It requires a certain kind of philosophical temperament — which I seem to lack — to get worked up by the question “But do numbers really exist?” and excitedly debate whether to be a fictionalist or a modal structuralist or some other -ist. As younger colleagues gambol around cheerfully chattering about these things, wondering whether to be hermeneutic or revolutionary, I find myself sitting on the side-lines, slightly grumpily muttering under my breath ‘And who cares?’.
To exaggerate a bit, I guess there’s a basic divide here between two camps. One camp is primarily interested in analytical metaphysics, or epistemology, or the philosophy of language, and sees mathematics as a test case for their preferred Quinean naturalist line (or whatever). The other camp is puzzled by some internal features of the practice of real mathematics and would like to have a story to tell about them.
Well, if you’re tired of playing the ontology game with the first camp, then there’s actually quite a bit of fun to be had in the second camp, and maybe more prospect of making some real progress. In the broadest brush terms, here are just a few of the questions that bug me (leaving aside Gödelian matters):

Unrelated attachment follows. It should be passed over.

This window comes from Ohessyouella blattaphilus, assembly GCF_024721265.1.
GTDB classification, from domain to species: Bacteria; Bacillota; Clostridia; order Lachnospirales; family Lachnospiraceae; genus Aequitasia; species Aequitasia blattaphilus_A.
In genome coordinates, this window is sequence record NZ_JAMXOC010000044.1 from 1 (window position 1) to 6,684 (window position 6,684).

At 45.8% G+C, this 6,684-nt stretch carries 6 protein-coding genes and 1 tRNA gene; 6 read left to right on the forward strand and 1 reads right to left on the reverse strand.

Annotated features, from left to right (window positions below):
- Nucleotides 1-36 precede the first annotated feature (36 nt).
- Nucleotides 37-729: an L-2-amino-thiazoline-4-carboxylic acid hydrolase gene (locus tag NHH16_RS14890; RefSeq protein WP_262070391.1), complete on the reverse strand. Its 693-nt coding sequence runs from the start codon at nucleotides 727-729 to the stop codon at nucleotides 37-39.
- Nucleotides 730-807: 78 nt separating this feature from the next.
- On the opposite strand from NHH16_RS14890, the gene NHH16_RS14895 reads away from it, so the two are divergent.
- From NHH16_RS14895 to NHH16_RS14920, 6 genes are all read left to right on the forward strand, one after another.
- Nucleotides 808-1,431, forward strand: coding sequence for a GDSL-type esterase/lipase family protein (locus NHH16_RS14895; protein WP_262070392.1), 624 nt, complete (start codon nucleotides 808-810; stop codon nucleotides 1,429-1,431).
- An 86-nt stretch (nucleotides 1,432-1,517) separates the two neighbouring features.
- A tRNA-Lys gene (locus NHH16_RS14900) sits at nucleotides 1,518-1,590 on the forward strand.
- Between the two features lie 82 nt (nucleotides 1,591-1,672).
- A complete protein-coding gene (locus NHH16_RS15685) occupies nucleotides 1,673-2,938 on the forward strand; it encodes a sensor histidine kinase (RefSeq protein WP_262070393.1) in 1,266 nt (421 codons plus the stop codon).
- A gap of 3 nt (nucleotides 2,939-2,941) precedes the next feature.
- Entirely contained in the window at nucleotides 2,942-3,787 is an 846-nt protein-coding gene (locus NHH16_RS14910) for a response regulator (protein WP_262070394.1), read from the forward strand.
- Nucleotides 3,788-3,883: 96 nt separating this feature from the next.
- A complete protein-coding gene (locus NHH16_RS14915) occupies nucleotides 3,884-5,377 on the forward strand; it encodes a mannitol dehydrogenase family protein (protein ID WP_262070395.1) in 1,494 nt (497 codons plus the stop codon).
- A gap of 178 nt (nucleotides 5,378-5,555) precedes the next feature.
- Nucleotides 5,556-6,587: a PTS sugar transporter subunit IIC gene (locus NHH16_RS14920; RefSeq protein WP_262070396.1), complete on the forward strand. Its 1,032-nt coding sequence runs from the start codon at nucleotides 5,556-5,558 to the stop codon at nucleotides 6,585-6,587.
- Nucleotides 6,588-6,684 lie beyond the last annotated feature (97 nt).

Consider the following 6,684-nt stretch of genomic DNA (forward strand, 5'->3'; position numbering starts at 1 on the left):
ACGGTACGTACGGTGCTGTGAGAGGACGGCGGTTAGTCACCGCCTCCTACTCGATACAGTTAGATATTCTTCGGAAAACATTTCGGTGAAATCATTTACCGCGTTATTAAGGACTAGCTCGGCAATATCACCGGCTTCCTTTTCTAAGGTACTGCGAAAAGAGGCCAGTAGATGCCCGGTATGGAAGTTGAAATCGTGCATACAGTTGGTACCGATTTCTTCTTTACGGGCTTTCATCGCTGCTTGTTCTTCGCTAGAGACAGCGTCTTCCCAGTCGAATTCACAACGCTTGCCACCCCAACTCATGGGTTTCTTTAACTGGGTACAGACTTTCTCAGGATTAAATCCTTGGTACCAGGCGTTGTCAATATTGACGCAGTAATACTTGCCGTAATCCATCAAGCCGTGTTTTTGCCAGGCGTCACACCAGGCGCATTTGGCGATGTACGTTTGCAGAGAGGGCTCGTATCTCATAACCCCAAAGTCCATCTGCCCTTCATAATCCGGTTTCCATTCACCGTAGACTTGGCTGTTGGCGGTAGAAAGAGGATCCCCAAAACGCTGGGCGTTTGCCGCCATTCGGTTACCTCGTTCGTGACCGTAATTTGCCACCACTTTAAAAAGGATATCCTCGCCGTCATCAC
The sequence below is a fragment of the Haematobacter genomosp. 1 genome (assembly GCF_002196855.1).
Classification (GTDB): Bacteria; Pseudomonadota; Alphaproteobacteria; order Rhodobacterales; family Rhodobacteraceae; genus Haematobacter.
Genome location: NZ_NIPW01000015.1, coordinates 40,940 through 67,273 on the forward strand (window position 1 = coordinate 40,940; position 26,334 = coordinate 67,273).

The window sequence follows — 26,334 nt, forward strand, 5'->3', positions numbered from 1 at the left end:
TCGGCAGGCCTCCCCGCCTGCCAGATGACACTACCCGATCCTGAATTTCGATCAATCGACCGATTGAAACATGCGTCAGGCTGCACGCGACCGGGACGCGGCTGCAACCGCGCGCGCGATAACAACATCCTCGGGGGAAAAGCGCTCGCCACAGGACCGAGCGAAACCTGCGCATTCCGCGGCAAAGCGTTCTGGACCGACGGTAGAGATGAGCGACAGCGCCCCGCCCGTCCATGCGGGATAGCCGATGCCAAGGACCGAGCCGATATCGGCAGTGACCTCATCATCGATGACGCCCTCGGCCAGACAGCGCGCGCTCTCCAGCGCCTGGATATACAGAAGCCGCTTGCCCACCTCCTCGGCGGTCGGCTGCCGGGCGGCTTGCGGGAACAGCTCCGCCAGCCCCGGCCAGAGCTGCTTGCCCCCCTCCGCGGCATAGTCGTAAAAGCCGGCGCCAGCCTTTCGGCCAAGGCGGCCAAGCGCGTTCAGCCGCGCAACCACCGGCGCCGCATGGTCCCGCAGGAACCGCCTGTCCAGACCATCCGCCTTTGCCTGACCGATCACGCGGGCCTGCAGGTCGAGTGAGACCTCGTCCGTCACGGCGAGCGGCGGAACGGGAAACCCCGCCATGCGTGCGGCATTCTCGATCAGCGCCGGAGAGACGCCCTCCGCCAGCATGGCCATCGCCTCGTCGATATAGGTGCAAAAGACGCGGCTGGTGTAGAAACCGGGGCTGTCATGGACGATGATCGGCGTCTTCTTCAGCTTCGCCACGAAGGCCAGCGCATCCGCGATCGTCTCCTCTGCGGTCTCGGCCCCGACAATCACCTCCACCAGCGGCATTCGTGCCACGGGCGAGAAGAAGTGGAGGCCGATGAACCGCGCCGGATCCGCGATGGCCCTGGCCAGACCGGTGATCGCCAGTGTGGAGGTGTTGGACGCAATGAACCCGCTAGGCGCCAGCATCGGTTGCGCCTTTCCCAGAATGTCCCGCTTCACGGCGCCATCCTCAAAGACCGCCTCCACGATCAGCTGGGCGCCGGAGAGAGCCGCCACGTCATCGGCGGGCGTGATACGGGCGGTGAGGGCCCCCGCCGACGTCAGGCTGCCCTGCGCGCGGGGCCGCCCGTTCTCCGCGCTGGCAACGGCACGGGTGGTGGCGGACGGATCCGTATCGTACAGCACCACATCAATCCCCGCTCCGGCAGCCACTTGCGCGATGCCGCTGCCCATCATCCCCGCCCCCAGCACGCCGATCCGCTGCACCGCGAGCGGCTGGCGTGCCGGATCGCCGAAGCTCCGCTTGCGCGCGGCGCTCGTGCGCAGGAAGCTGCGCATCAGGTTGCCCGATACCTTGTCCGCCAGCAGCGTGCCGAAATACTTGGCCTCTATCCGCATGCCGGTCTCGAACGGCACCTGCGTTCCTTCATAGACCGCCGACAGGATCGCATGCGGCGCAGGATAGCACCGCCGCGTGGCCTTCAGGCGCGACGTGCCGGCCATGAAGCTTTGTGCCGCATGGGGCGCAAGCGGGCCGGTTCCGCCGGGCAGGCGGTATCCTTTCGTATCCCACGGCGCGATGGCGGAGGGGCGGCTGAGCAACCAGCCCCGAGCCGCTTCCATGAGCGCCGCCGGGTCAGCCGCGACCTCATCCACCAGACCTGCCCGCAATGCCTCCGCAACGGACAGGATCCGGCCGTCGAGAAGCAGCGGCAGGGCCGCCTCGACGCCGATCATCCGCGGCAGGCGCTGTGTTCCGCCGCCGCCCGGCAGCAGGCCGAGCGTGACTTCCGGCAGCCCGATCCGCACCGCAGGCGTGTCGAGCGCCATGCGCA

- How should we develop/improve/augment/replace Lakatos’s model of how mathematics develops in his Proofs and Refutations?
- What makes a mathematical proof illuminating/explanatory? (And what are we to make of unsurveyable computer proofs?)
- Is there a single conceptual grounding for the standard axioms of set theory? (And what are we to make of the standing of various large cardinal axioms?)
- What is the significance of the reverse mathematics project? (Is it just a technical “accident” that RCA_0 is used a base theory in that project? Can some kind of conceptual grounding be given for that theory? Would it be more principled to pursue Feferman’s predicative project?)
- Is there any sense in which category theory provides new foundations/suggests a new philosophical understanding for mathematics?
There’s even a possibility that your local friendly mathematicians might be interested in talking about such things!